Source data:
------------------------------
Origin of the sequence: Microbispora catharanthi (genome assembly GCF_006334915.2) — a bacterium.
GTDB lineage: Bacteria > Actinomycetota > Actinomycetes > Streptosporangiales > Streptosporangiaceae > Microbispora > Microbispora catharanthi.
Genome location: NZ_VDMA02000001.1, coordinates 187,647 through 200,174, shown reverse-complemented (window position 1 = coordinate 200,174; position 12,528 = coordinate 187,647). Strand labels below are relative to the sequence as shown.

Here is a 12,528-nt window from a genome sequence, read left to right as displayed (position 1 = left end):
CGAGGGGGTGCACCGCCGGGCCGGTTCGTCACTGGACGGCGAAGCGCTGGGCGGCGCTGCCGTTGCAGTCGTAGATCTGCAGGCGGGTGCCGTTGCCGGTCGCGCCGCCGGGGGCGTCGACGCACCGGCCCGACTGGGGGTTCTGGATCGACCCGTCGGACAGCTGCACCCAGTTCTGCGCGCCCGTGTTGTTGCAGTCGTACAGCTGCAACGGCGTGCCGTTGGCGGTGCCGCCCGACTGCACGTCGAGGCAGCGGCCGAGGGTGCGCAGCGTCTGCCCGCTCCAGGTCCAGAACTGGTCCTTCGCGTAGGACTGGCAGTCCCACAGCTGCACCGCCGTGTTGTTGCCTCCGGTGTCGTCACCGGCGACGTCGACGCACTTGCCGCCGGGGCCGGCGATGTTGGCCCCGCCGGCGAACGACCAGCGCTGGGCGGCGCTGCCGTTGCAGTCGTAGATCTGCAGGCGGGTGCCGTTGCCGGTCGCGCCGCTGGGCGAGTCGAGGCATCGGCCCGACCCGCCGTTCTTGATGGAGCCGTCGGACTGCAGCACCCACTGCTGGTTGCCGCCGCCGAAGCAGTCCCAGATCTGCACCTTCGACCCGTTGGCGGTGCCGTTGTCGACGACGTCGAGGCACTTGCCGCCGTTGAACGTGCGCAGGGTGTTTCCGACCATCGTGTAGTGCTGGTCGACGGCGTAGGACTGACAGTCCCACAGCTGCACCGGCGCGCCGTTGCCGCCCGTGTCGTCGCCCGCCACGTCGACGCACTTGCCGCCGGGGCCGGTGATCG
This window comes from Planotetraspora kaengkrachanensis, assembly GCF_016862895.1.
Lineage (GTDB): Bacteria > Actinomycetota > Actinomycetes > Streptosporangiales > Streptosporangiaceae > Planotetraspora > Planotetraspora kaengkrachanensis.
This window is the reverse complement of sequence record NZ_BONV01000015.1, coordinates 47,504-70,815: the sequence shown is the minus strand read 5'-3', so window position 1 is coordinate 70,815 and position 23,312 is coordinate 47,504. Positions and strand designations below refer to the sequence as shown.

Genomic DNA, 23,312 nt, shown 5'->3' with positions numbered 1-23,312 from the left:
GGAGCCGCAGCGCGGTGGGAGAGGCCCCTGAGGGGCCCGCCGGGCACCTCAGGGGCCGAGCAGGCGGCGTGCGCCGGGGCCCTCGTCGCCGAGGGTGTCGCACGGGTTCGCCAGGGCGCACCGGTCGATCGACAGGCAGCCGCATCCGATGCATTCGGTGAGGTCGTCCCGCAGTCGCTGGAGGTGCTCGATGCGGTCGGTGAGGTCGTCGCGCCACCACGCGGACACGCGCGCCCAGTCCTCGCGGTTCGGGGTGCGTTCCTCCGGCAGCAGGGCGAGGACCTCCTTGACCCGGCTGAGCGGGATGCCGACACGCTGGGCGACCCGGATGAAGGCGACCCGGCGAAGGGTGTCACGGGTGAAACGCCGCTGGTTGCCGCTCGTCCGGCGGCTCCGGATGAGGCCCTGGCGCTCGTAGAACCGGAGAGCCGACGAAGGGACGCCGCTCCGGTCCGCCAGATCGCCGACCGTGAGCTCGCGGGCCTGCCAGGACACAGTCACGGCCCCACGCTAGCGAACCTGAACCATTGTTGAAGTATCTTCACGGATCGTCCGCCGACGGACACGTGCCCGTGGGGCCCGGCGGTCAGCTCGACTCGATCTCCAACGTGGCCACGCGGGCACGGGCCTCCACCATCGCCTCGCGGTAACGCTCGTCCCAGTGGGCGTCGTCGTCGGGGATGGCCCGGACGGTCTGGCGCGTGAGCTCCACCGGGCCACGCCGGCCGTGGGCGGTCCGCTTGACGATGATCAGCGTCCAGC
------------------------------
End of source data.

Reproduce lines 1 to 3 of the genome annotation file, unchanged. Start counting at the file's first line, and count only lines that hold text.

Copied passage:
Origin of the sequence: Microbispora catharanthi (genome assembly GCF_006334915.2) — a bacterium.
GTDB lineage: Bacteria > Actinomycetota > Actinomycetes > Streptosporangiales > Streptosporangiaceae > Microbispora > Microbispora catharanthi.
Genome location: NZ_VDMA02000001.1, coordinates 187,647 through 200,174, shown reverse-complemented (window position 1 = coordinate 200,174; position 12,528 = coordinate 187,647). Strand labels below are relative to the sequence as shown.